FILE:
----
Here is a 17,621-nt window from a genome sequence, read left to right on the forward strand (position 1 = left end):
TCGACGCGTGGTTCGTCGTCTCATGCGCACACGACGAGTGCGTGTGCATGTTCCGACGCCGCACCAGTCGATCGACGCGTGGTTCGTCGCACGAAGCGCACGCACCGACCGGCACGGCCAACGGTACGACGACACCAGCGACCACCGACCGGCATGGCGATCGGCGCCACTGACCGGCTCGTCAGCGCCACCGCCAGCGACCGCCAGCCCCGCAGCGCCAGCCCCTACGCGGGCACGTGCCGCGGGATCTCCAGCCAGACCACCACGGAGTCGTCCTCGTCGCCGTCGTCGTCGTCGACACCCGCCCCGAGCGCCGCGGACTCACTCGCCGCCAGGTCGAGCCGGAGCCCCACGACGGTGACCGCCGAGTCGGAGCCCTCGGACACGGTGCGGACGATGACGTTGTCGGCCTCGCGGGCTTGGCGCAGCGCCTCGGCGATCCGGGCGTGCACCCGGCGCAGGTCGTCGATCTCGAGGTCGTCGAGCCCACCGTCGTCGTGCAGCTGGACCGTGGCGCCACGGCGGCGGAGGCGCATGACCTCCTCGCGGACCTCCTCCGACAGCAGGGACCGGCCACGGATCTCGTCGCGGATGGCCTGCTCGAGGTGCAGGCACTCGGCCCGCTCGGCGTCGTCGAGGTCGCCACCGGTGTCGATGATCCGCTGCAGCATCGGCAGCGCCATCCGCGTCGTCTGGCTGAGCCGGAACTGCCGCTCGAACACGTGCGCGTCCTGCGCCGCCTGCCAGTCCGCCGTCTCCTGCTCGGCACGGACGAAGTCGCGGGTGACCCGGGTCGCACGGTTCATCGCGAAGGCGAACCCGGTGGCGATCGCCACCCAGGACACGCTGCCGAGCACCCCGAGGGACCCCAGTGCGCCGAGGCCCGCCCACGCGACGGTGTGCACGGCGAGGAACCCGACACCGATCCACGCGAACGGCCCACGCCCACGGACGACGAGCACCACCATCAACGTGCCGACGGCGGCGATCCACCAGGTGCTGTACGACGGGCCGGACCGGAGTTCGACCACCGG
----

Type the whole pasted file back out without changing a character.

Here is a 17,621-nt window from a genome sequence, read left to right on the forward strand (position 1 = left end):
TCGACGCGTGGTTCGTCGTCTCATGCGCACACGACGAGTGCGTGTGCATGTTCCGACGCCGCACCAGTCGATCGACGCGTGGTTCGTCGCACGAAGCGCACGCACCGACCGGCACGGCCAACGGTACGACGACACCAGCGACCACCGACCGGCATGGCGATCGGCGCCACTGACCGGCTCGTCAGCGCCACCGCCAGCGACCGCCAGCCCCGCAGCGCCAGCCCCTACGCGGGCACGTGCCGCGGGATCTCCAGCCAGACCACCACGGAGTCGTCCTCGTCGCCGTCGTCGTCGTCGACACCCGCCCCGAGCGCCGCGGACTCACTCGCCGCCAGGTCGAGCCGGAGCCCCACGACGGTGACCGCCGAGTCGGAGCCCTCGGACACGGTGCGGACGATGACGTTGTCGGCCTCGCGGGCTTGGCGCAGCGCCTCGGCGATCCGGGCGTGCACCCGGCGCAGGTCGTCGATCTCGAGGTCGTCGAGCCCACCGTCGTCGTGCAGCTGGACCGTGGCGCCACGGCGGCGGAGGCGCATGACCTCCTCGCGGACCTCCTCCGACAGCAGGGACCGGCCACGGATCTCGTCGCGGATGGCCTGCTCGAGGTGCAGGCACTCGGCCCGCTCGGCGTCGTCGAGGTCGCCACCGGTGTCGATGATCCGCTGCAGCATCGGCAGCGCCATCCGCGTCGTCTGGCTGAGCCGGAACTGCCGCTCGAACACGTGCGCGTCCTGCGCCGCCTGCCAGTCCGCCGTCTCCTGCTCGGCACGGACGAAGTCGCGGGTGACCCGGGTCGCACGGTTCATCGCGAAGGCGAACCCGGTGGCGATCGCCACCCAGGACACGCTGCCGAGCACCCCGAGGGACCCCAGTGCGCCGAGGCCCGCCCACGCGACGGTGTGCACGGCGAGGAACCCGACACCGATCCACGCGAACGGCCCACGCCCACGGACGACGAGCACCACCATCAACGTGCCGACGGCGGCGATCCACCAGGTGCTGTACGACGGGCCGGACCGGAGTTCGACCACCGG